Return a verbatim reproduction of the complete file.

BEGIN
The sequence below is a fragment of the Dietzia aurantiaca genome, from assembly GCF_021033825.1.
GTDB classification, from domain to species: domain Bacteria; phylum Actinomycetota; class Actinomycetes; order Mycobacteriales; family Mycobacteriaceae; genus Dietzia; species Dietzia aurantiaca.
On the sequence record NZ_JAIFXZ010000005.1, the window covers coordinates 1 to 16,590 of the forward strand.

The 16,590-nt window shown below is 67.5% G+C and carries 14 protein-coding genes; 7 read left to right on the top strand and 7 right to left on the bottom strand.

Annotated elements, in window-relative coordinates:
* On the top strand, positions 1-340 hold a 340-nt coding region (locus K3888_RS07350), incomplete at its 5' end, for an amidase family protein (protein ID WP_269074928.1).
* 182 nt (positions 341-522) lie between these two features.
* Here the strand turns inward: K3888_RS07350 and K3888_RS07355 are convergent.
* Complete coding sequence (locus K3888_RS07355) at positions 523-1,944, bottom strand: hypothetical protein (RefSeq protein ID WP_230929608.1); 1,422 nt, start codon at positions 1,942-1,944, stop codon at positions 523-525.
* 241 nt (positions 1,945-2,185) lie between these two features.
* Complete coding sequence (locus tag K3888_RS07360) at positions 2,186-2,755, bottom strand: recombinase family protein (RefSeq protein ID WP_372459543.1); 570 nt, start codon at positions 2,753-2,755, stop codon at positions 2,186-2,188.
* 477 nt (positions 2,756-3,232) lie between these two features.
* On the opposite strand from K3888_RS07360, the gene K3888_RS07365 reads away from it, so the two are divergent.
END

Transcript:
The sequence below is a fragment of the Dietzia aurantiaca genome, from assembly GCF_021033825.1.
GTDB classification, from domain to species: domain Bacteria; phylum Actinomycetota; class Actinomycetes; order Mycobacteriales; family Mycobacteriaceae; genus Dietzia; species Dietzia aurantiaca.
On the sequence record NZ_JAIFXZ010000005.1, the window covers coordinates 1 to 16,590 of the forward strand.

The 16,590-nt window shown below is 67.5% G+C and carries 14 protein-coding genes; 7 read left to right on the top strand and 7 right to left on the bottom strand.

Annotated elements, in window-relative coordinates:
* On the top strand, positions 1-340 hold a 340-nt coding region (locus K3888_RS07350), incomplete at its 5' end, for an amidase family protein (protein ID WP_269074928.1).
* 182 nt (positions 341-522) lie between these two features.
* Here the strand turns inward: K3888_RS07350 and K3888_RS07355 are convergent.
* Complete coding sequence (locus K3888_RS07355) at positions 523-1,944, bottom strand: hypothetical protein (RefSeq protein ID WP_230929608.1); 1,422 nt, start codon at positions 1,942-1,944, stop codon at positions 523-525.
* 241 nt (positions 1,945-2,185) lie between these two features.
* Complete coding sequence (locus tag K3888_RS07360) at positions 2,186-2,755, bottom strand: recombinase family protein (RefSeq protein ID WP_372459543.1); 570 nt, start codon at positions 2,753-2,755, stop codon at positions 2,186-2,188.
* 477 nt (positions 2,756-3,232) lie between these two features.
* On the opposite strand from K3888_RS07360, the gene K3888_RS07365 reads away from it, so the two are divergent.